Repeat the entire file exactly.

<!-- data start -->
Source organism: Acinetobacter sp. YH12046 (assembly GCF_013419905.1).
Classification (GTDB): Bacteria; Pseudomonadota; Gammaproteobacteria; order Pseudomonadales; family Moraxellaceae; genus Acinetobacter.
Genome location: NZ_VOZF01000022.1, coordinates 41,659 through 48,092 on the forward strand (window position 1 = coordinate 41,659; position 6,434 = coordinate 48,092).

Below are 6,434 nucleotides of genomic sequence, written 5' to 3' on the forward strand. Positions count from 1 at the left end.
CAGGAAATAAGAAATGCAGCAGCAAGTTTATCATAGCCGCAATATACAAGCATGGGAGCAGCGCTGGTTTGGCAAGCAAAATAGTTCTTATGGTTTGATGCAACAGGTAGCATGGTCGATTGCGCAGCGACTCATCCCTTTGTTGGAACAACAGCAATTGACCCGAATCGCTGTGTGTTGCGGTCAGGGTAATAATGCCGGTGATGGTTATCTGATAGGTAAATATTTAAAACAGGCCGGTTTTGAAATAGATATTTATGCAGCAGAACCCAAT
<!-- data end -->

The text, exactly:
Source organism: Acinetobacter sp. YH12046 (assembly GCF_013419905.1).
Classification (GTDB): Bacteria; Pseudomonadota; Gammaproteobacteria; order Pseudomonadales; family Moraxellaceae; genus Acinetobacter.
Genome location: NZ_VOZF01000022.1, coordinates 41,659 through 48,092 on the forward strand (window position 1 = coordinate 41,659; position 6,434 = coordinate 48,092).

Below are 6,434 nucleotides of genomic sequence, written 5' to 3' on the forward strand. Positions count from 1 at the left end.
CAGGAAATAAGAAATGCAGCAGCAAGTTTATCATAGCCGCAATATACAAGCATGGGAGCAGCGCTGGTTTGGCAAGCAAAATAGTTCTTATGGTTTGATGCAACAGGTAGCATGGTCGATTGCGCAGCGACTCATCCCTTTGTTGGAACAACAGCAATTGACCCGAATCGCTGTGTGTTGCGGTCAGGGTAATAATGCCGGTGATGGTTATCTGATAGGTAAATATTTAAAACAGGCCGGTTTTGAAATAGATATTTATGCAGCAGAACCCAAT